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Pfizer says booster shot shows 95.6% efficacy against COVID-19

Pfizer said there were only 5 cases of COVID-19 in the booster shot group during the trial, and 109 cases in the group of individuals who received a placebo.

NEW YORK — Pfizer announced Thursday morning that data from its Phase 3 trial found the booster dose of its COVID-19 vaccine was highly effective in protecting against the coronavirus, including the Delta variant. 

The company said its trial included more than 10,000 individuals and found the Pfizer-BioNTech booster showed a vaccine efficacy of 95.6% when compared to those who did not receive a booster. 

Pfizer said booster shots were administered approximately 11 months, on average, after trial participants received their second-dose of the vaccine. 

The trial was underway when Delta was the prevalent strain, according to the company's announcement. During the study, there were only 5 cases of COVID-19 in the booster group, and 109 cases in the group of individuals who received a placebo.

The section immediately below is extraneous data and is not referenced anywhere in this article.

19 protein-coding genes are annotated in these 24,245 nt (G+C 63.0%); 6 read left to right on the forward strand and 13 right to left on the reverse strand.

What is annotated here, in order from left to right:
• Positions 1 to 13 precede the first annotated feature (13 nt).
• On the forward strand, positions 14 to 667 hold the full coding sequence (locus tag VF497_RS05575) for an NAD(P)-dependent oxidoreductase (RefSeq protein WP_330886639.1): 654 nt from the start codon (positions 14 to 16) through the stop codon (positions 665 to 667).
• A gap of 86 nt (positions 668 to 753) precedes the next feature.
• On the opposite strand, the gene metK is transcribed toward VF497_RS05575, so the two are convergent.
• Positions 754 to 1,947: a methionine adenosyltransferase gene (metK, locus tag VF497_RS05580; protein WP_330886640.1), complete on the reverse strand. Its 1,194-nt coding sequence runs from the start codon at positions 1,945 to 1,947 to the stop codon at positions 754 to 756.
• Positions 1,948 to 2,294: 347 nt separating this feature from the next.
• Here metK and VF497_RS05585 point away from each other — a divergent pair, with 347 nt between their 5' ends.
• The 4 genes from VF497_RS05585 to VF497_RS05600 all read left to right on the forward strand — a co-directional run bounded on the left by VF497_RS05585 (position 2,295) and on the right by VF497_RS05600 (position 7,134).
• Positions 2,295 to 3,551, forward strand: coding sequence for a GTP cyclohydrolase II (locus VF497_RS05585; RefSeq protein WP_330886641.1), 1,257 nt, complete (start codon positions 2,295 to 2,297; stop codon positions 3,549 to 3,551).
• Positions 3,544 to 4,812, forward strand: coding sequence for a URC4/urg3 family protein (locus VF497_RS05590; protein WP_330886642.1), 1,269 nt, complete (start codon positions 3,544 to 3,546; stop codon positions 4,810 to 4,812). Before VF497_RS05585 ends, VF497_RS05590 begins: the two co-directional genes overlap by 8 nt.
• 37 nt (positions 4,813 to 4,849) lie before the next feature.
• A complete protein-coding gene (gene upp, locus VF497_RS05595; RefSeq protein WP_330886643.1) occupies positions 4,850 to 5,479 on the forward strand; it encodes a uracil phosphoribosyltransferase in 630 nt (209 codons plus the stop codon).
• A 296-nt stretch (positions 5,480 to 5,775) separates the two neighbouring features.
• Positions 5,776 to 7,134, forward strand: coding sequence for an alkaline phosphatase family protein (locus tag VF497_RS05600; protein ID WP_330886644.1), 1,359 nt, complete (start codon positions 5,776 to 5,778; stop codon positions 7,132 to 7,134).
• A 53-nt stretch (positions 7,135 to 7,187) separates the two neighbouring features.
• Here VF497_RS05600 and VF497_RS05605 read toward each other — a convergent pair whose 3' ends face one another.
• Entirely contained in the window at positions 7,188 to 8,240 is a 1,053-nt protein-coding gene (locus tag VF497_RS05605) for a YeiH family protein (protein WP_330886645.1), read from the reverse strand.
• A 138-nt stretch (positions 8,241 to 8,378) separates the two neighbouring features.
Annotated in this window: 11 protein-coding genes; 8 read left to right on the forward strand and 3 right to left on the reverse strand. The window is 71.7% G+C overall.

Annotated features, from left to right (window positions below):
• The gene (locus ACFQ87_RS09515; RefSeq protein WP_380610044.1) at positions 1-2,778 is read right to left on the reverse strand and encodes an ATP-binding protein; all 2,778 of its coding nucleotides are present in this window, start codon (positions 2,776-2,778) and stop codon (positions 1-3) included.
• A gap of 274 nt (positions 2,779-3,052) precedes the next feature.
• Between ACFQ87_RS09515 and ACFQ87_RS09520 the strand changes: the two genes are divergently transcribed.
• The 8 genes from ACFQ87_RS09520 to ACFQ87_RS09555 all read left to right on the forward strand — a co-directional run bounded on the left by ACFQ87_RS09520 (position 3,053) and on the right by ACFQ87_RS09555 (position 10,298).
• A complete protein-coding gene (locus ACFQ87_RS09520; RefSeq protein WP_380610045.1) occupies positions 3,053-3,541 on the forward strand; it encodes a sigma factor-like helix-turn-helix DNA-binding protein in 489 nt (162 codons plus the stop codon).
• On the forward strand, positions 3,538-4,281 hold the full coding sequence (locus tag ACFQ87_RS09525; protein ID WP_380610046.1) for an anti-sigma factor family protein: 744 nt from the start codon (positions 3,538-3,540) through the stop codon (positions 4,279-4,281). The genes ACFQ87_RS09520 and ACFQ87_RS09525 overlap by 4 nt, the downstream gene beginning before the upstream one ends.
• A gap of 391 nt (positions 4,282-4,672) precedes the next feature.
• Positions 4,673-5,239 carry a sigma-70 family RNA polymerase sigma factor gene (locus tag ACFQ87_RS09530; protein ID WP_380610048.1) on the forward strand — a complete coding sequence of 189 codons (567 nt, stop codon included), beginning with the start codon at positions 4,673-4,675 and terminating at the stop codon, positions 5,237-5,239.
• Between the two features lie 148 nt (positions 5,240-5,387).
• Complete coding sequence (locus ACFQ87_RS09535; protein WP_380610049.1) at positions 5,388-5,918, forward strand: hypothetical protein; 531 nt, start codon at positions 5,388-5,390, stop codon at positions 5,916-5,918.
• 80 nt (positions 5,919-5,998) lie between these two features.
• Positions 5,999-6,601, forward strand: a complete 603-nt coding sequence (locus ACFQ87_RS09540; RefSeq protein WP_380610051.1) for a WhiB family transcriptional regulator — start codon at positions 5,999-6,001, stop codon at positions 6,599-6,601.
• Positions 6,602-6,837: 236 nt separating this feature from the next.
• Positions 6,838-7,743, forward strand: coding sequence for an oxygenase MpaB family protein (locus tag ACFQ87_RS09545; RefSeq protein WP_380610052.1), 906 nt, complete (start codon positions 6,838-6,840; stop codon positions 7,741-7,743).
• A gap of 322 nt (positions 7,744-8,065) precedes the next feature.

The company said the data is the first efficacy results from any randomized, controlled COVID-19 vaccine booster trial.

Last month, the Centers for Disease Control and Prevention approved the Pfizer booster shot for older Americans and others at high risk from the virus. 

On Wednesday, the Food and Drug Administration signed off on extending COVID-19 boosters to Americans who got the Moderna or Johnson & Johnson vaccine and recommended allowing "mixing and matching" of shots. A panel of experts is scheduled to meet Thursday before the CDC finalizes official recommendations for who should get the Moderna or J&J boosters and when. 

The latest moves from the FDA would expand by tens of millions the number of Americans eligible for boosters and formally allow “mixing and matching” of shots — making it simpler to get another dose, especially for people who had a side effect from one brand but still want the proven protection of vaccination.

The Associated Press contributed to this report.